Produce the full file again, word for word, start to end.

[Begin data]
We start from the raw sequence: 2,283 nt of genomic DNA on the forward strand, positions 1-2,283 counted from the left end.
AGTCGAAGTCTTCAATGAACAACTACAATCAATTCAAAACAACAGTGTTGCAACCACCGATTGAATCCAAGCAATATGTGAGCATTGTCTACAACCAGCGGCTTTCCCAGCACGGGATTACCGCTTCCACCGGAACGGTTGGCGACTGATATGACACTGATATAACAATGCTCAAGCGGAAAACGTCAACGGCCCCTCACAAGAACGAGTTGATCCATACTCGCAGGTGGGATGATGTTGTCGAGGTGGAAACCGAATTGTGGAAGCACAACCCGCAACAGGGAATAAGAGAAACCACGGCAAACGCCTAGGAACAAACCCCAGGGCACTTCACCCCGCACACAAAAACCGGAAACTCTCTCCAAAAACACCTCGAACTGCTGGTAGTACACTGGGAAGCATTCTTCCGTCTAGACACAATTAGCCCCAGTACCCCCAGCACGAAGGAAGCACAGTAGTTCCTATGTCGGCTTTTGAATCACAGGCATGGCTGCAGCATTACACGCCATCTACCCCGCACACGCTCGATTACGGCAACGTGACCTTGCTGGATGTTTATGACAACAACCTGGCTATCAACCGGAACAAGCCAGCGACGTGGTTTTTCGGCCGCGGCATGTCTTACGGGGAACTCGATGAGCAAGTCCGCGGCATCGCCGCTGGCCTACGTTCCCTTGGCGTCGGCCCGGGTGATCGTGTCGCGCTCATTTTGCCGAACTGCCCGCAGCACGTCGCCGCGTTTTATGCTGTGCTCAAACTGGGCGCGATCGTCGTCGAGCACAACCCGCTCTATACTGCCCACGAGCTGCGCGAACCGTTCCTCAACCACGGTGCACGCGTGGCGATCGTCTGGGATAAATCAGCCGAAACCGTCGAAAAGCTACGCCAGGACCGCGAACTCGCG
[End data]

We start from the raw sequence: 2,283 nt of genomic DNA on the forward strand, positions 1-2,283 counted from the left end.
AGTCGAAGTCTTCAATGAACAACTACAATCAATTCAAAACAACAGTGTTGCAACCACCGATTGAATCCAAGCAATATGTGAGCATTGTCTACAACCAGCGGCTTTCCCAGCACGGGATTACCGCTTCCACCGGAACGGTTGGCGACTGATATGACACTGATATAACAATGCTCAAGCGGAAAACGTCAACGGCCCCTCACAAGAACGAGTTGATCCATACTCGCAGGTGGGATGATGTTGTCGAGGTGGAAACCGAATTGTGGAAGCACAACCCGCAACAGGGAATAAGAGAAACCACGGCAAACGCCTAGGAACAAACCCCAGGGCACTTCACCCCGCACACAAAAACCGGAAACTCTCTCCAAAAACACCTCGAACTGCTGGTAGTACACTGGGAAGCATTCTTCCGTCTAGACACAATTAGCCCCAGTACCCCCAGCACGAAGGAAGCACAGTAGTTCCTATGTCGGCTTTTGAATCACAGGCATGGCTGCAGCATTACACGCCATCTACCCCGCACACGCTCGATTACGGCAACGTGACCTTGCTGGATGTTTATGACAACAACCTGGCTATCAACCGGAACAAGCCAGCGACGTGGTTTTTCGGCCGCGGCATGTCTTACGGGGAACTCGATGAGCAAGTCCGCGGCATCGCCGCTGGCCTACGTTCCCTTGGCGTCGGCCCGGGTGATCGTGTCGCGCTCATTTTGCCGAACTGCCCGCAGCACGTCGCCGCGTTTTATGCTGTGCTCAAACTGGGCGCGATCGTCGTCGAGCACAACCCGCTCTATACTGCCCACGAGCTGCGCGAACCGTTCCTCAACCACGGTGCACGCGTGGCGATCGTCTGGGATAAATCAGCCGAAACCGTCGAAAAGCTACGCCAGGACCGCGAACTCGCG